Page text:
GRANTEE: David Iannitti, MD
Carolinas Medical Center
Co-Principal Investigator: Rafael Davalos, PhD, Virginia Polytechnic Institute and State University
Research Project: Developing Next Generation IRE to Treat Pancreatic Cancer
Award: 2016 Pancreatic Cancer Action Network Translational Research Grant
Award Period: July 1, 2016 – June 30, 2018
Dr. Iannitti is a board-certified surgeon with a specialty in hepato-pancreato-biliary (HPB) surgery. Academically, he is the chief of HPB surgery and program director for the HPB Fellowship Program at Carolinas Medical Center. He also holds adjunct professorships in surgery (University of North Carolina [UNC]-Chapel Hill) and biology (UNC-Charlotte). Dr. Iannitti received a bachelor’s degree, certificate of completion and medical doctorate at Tufts University, Dartmouth Medical School and Brown University Medical School, respectively.
Dr. Davalos joined the faculty of Virginia Tech – Wake Forest University in 2006 as an assistant professor. He is currently a professor and faculty fellow of engineering. He did his undergraduate studies at Cornell University and received a master’s degree in mechanical engineering and a PhD in bioengineering from University of California, Berkeley. Dr. Davalos is the lead inventor of two technologies aimed to treat cancer locally, known as irreversible electroporation (IRE) and high frequency irreversible electroporation (H-FIRE). His laboratory conducts fundamental research to develop innovative methods for detecting and treating cancer.
Conventional treatment options for pancreatic cancer (and other solid tumors) include surgery, chemotherapy and radiation. Whereas surgery offers the best chance for long-term survival, fewer than 20 percent of pancreatic cancer patients are eligible for surgery at diagnosis. An alternative to surgical resection is a process known as tumor ablation, a minimally invasive treatment that utilizes thermal energy (heat) or electrical pulses to destroy the cancer cells.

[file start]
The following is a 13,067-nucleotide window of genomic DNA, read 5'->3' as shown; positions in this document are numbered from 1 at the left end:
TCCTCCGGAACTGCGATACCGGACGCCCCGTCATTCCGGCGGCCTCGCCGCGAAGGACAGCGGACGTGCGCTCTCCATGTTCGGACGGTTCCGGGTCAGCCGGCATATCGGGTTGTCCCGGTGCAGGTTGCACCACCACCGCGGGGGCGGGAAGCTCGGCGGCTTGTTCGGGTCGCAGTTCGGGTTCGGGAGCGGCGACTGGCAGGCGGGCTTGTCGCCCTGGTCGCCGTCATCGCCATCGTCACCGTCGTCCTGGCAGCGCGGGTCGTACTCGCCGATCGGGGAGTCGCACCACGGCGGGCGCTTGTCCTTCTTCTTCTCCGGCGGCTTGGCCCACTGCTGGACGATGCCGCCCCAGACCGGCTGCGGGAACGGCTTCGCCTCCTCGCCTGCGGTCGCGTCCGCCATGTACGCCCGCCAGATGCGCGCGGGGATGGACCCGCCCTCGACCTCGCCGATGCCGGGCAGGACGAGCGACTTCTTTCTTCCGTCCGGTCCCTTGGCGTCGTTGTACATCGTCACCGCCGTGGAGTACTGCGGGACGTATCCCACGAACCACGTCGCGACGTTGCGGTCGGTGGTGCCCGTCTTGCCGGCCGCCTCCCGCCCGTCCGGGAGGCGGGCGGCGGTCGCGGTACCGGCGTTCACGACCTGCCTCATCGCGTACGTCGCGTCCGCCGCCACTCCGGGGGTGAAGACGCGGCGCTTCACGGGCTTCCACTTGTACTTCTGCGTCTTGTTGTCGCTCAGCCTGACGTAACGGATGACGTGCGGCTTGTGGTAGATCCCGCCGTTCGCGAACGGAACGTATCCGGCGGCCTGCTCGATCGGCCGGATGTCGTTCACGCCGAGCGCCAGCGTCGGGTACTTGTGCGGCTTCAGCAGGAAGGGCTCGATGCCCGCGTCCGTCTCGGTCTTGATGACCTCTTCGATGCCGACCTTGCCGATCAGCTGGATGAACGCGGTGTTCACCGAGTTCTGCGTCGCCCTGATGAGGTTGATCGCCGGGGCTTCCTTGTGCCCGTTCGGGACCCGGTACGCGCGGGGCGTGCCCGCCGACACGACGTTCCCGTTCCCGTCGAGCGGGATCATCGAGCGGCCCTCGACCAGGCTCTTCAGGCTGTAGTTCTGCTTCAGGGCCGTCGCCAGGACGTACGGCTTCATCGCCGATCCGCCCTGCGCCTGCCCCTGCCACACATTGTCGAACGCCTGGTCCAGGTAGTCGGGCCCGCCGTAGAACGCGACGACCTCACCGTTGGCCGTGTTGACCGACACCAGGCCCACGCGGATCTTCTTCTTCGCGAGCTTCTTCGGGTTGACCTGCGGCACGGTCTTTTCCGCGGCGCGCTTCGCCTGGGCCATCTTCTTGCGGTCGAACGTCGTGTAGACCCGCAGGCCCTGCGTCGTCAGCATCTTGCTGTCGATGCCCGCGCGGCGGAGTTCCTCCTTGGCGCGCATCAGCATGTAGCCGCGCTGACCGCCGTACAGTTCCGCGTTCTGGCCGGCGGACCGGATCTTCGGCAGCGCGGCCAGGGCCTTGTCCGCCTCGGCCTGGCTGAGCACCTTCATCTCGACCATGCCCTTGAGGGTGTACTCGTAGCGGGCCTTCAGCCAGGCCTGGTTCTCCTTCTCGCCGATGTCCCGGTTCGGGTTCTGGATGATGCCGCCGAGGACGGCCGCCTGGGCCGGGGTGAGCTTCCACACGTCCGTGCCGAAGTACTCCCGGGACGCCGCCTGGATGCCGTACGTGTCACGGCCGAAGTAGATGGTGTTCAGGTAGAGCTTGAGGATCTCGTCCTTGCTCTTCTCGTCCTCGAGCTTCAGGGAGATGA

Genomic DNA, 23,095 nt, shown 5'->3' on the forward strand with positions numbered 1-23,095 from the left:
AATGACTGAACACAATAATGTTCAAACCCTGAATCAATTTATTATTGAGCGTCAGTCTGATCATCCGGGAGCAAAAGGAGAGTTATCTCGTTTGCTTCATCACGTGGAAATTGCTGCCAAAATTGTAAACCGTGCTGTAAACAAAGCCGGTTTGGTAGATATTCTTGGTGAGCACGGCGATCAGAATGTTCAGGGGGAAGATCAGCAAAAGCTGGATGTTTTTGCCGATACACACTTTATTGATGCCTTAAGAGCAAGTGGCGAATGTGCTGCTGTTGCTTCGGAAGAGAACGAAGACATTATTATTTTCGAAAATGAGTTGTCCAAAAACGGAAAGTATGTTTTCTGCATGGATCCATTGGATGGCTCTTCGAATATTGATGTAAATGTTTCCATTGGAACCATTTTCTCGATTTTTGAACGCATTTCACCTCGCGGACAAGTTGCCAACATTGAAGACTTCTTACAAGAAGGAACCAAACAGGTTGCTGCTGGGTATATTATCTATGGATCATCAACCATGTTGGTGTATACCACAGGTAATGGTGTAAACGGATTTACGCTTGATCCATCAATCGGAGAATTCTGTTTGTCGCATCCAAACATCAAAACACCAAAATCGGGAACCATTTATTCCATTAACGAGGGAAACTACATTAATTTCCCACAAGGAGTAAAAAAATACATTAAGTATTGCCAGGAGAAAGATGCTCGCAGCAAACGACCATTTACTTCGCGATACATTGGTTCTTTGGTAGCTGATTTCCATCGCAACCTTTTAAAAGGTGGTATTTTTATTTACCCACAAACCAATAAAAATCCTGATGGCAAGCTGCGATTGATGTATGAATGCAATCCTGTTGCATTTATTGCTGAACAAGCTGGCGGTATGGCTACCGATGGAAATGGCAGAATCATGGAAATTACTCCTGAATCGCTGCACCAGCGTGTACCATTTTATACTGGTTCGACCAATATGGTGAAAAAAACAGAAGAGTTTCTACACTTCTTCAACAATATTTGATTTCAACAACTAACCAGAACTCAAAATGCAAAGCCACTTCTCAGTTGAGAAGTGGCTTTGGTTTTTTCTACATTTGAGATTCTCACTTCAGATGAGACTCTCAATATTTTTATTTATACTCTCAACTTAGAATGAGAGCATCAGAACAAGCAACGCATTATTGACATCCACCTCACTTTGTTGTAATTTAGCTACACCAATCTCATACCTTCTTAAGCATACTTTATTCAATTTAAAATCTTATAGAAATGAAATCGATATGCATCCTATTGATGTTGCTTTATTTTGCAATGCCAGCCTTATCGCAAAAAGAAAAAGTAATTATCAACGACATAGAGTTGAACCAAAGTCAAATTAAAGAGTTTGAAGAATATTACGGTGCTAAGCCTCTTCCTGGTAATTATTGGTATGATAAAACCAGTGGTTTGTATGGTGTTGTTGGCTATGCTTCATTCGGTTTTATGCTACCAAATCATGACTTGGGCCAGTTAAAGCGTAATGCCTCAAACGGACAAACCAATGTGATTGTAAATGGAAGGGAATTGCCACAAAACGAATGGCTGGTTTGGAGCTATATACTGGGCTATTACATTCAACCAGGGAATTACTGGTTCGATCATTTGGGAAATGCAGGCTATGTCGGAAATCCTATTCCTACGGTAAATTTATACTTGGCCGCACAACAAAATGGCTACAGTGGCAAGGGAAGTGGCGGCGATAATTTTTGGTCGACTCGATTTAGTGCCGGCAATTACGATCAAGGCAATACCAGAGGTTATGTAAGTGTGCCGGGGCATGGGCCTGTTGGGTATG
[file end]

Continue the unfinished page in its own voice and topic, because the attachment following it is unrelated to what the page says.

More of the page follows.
Thermal ablation nonspecifically destroys tissue surrounding the tumor, including blood vessels and normal structural cells. By contrast, electrical pulses through irreversible electroporation (IRE) selectively damage cancer cells. IRE functions by poking holes in the membrane of cancer cells, which causes the cells to undergo apoptosis, or programmed cell death (also known as cellular suicide). Existing IRE technology (NanoKnife®) requires several electrodes to be placed around the tumor, followed by repeat electrical pulsing that is synchronized with the patient’s heartbeat. Insertion of the electrodes is extremely complex – especially in an anatomically challenging site like the pancreas.
Here, Drs. Iannitti and Davalos will investigate the utility of a new system capable of delivering high-frequency IRE, called H-FIRE. Whereas standard IRE can require up to 90 minutes for electrode placement and 60 to 90 minutes for administration of the electrical pulses, the set-up for H-FIRE is simpler because it does not need to synchronize with the patient’s heartbeat, and the treatment itself only takes 10 minutes. Drs. Iannitti and Davalos and their research teams therefore propose to evaluate the ability of H-FIRE to kill pancreatic cancer cells and spare normal tissue in a large animal model (pigs). They will also calibrate the effectiveness of the procedure using human tissue samples. Completion of these studies will provide critical data supporting the viability of H-FIRE to treat pancreatic cancer. The advance of this technology toward patient use is strengthened by the experience of the investigative team and their background in developing and implementing ablation technology.